Alert your networks to the humanitarian catastrophe facing Iraqi minorities

[Note: The Iraq team has spent all of today in a church with sixty-five Christian refugees from Qaraqosh, who fled with nothing but the clothes on their backs.  One man walked thirteen miles in his pajamas and slippers.  All churches in Suleimani are packed with refugees.  The UK government has ordered its citizens to leave Erbil.  The situation on the ground is changing by the hour, and the Iraqi Kurdistan team will attempt to provide a nonviolent perspective on what they see.  Check its Facebook page for updates.]

Refugees at the Erbil checkpoint

The humanitarian crisis unfolding in Iraqi Kurdistan and has reached catastrophic proportions.  Tens of thousands of Yazidi people (a religious minority in Iraq) are trapped by ISIS, which refers to itself as the, “the Islamic State” (IS) forces in the Sinjar Mountains without food or water.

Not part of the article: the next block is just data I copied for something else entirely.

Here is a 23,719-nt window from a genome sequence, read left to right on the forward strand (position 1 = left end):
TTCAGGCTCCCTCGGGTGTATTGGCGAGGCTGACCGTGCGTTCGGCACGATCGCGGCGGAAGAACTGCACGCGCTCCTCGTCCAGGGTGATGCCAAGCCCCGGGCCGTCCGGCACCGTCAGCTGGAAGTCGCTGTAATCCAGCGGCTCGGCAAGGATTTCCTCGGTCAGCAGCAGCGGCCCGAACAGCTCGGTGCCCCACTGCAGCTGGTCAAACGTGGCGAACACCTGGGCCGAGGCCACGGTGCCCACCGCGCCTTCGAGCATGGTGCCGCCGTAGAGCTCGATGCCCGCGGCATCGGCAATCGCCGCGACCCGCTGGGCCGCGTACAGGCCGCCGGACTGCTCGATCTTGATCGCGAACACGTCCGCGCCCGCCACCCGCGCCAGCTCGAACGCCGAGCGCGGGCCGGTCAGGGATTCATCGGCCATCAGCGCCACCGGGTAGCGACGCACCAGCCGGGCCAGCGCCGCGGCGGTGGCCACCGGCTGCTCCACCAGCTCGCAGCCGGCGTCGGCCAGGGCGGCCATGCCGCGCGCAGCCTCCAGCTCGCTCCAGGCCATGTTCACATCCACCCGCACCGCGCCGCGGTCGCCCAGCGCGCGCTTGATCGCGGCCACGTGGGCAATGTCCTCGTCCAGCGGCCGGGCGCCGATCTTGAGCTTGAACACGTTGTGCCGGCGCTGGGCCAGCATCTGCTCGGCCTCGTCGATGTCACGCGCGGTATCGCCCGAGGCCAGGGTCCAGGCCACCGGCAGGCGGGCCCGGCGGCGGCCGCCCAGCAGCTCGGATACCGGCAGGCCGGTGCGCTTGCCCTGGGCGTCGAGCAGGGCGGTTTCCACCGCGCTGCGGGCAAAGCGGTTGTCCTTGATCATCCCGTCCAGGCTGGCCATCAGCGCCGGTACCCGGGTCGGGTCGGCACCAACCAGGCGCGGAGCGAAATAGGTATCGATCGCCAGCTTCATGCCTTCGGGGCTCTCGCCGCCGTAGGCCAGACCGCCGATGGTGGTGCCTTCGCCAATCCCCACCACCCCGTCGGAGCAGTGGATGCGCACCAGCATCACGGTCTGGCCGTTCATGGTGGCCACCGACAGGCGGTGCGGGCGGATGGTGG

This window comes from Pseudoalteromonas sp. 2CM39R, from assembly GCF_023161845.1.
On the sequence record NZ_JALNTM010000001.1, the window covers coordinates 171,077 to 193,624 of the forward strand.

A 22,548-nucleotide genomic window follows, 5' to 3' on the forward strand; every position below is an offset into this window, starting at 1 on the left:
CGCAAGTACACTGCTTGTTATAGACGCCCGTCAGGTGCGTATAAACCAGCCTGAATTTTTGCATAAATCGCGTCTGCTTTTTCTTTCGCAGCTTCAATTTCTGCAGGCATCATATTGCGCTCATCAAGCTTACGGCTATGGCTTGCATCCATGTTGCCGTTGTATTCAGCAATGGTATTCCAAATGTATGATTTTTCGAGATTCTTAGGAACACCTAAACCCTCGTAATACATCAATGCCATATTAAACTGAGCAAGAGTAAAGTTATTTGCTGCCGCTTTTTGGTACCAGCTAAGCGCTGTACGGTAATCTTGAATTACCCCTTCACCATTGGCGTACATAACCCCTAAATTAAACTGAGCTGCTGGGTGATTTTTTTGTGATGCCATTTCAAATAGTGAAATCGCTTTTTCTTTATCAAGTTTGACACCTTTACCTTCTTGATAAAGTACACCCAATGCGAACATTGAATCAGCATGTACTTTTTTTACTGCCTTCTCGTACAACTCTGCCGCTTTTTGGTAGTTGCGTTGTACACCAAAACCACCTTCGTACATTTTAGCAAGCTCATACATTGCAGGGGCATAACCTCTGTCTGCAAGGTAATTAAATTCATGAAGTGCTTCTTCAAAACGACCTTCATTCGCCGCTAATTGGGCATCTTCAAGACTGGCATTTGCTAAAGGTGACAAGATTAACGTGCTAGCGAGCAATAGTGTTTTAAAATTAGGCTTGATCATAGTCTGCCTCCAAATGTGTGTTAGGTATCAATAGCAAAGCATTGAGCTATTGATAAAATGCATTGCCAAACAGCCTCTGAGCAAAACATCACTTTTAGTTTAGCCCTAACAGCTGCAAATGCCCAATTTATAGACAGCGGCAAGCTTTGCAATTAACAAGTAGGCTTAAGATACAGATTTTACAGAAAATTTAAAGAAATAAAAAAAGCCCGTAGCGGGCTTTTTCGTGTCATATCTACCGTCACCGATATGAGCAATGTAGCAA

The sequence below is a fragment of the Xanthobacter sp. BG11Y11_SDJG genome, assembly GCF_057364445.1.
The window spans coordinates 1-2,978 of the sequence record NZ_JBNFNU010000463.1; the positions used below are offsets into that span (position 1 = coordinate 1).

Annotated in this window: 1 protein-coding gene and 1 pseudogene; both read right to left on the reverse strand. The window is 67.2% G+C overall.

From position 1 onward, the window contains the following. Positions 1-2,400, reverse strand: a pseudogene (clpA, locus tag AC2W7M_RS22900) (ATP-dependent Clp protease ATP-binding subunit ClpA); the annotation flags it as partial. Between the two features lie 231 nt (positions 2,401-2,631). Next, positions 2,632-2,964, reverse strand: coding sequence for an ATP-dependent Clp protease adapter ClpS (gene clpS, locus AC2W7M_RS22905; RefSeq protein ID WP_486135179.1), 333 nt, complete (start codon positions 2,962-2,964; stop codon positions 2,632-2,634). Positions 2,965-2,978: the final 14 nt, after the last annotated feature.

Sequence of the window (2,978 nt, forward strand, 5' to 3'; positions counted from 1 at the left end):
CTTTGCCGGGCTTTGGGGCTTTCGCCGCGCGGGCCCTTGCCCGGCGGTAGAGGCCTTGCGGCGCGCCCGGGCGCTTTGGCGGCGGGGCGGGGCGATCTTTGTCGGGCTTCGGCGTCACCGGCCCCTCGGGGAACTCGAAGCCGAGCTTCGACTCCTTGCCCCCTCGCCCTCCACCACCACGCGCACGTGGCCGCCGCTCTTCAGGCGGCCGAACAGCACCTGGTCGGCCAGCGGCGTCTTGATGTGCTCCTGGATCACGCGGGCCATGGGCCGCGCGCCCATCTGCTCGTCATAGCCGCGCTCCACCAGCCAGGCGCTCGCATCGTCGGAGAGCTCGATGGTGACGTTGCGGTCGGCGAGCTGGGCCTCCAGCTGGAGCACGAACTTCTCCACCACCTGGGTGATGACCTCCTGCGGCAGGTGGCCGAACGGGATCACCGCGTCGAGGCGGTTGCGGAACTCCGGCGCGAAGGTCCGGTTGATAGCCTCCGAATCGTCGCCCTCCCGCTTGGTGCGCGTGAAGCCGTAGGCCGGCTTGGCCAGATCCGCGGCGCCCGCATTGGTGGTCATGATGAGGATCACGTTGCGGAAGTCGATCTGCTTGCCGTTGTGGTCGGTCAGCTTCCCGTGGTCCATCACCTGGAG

According to reports, seventy children have died so far of heat and dehydration.  Hundreds more are likely to die in the coming days.  An estimated 100,000 Iraqis—Christians, Shabak, Yazidi, and other minorities—have fled their homes.  They are attempting to enter the area of northern Iraq controlled by the Kurdistan Regional Government (KRG), a region already stretched beyond capacity with more than one million internally displaced persons from the conflict with IS and refugees from Syria.  Those who cannot leave their homes risk forced conversion, kidnapping, rape, torture, and gruesome death.

While Western media has covered some of the persecution of Iraqi Christians, IS persecution of Yazidi, Shabak, Turkmen and Shia Iraqis has largely gone unnoticed.  In the weeks to come, the Iraqi Kurdistan team will be putting out a daily piece of information about refugees the team is encountering, peacemakers who are working to alleviate the humanitarian crisis or other news the team thinks the public needs to know.  WE ARE ASKING OUR SUPPORTERS TO PUBLICIZE THIS INFORMATION WIDELY.  Doing so may mean not only posting it on your Facebook page, but specifically asking twenty friends to share it on their Facebook pages.  Putting it out on Twitter, e-mail and other social networks are also vitally important, if we want, our religious communities, the general public and our governments to be moved to action.